Fiona: When did you first consider yourself a writer?

After I retired from teaching, I looked around for things to do. I volunteered as an ESL teacher. I took art classes. Then, about two years ago, I joined a writing workshop, Write with Spike, held by a local author, Spike Gillespie, whom I have always admired. I plugged along in workshop for a year before gaining the confidence and courage to call myself a writer. I’m not sure I’d have ever gotten that far without the support of Spike and the other workshop participants. We’ve been together for a while now and are a very close-knit group. I encourage everyone who writes to find their tribe. It makes a huge difference.

Fiona: What inspired you to write your first book?

It was my workshop group. I kept writing these vignettes, and they kept saying I had a book and after a while I believed them. I also went on a writing retreat and read excerpts for strangers who liked what I read. I was invited to enter a national contest, finished second, and here I am.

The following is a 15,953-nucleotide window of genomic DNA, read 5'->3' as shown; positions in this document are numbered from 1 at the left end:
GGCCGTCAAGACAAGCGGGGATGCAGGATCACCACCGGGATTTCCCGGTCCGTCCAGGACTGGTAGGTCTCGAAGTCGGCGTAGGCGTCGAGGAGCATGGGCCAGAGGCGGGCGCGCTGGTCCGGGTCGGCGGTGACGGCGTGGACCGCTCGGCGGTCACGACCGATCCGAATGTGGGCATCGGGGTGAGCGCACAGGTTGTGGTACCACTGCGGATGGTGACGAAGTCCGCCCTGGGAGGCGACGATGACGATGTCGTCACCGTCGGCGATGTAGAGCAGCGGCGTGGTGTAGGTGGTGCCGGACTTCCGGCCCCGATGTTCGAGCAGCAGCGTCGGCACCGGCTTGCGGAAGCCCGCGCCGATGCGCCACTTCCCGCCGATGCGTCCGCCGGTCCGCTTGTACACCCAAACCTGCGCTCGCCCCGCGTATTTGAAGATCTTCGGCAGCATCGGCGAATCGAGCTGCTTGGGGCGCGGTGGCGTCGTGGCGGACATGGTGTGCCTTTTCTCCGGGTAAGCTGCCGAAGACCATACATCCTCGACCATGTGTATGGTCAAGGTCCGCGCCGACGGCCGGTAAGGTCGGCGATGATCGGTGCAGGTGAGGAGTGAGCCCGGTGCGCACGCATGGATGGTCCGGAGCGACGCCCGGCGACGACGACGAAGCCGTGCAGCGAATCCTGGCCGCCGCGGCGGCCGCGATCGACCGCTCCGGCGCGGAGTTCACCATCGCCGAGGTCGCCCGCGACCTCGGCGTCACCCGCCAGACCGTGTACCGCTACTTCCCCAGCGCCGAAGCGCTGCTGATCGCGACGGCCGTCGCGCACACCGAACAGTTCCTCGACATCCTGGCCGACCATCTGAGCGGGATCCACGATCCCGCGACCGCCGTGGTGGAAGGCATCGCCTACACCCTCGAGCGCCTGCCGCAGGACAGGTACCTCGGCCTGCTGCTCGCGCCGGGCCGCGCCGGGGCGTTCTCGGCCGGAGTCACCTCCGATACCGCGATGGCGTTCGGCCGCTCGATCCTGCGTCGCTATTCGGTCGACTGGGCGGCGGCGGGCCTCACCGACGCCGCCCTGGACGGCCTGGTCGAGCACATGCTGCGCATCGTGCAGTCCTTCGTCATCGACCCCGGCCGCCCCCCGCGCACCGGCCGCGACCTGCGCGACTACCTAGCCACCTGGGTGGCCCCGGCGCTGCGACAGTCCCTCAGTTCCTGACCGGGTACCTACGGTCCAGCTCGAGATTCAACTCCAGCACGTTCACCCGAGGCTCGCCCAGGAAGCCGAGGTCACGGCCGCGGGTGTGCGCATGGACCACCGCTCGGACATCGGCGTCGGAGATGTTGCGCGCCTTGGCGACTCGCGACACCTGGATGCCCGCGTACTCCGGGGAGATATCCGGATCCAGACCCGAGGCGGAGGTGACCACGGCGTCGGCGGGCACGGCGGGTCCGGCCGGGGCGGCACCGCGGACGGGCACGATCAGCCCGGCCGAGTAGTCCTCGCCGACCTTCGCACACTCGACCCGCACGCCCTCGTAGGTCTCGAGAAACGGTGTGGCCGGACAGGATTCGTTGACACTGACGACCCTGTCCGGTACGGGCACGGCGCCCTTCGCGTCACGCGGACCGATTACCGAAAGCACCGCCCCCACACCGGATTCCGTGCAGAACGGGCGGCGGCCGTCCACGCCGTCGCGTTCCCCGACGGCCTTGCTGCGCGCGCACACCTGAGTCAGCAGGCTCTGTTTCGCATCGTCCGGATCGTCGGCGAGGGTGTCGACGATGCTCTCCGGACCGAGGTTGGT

Fiona: How did you come up with the title?

I didn’t! Another wonderful writer that I met on that first writing retreat did. Three of writers were snowbound at this wonderful inn in Vermont over Valentine’s Day. Roaring fires, beautiful views out of every window, Hemmingway’s typewriter on the desk. We’d all read several of our pieces and the retreat leader kept pressing me to come up with a title. I froze under pressure. Amy just popped out with “Darling Girl” and it seemed perfect, so it has been Darling Girl ever since.

Fiona: Do you have a specific writing style? Is there anything about your style or genre that you find particularly challenging?

Everyone tells me I write Literary Fiction whatever that means. I never thought about style or genre when I started writing because I didn’t know enough to know I was supposed to! I just wrote what came naturally to me. My second book is more challenging because I’m writing a great deal more outside my personal experience. There are a lot more things to consider in terms of style and, since it is set over a hundred years ago, in getting the voices of the characters just right – not sounding anachronistic.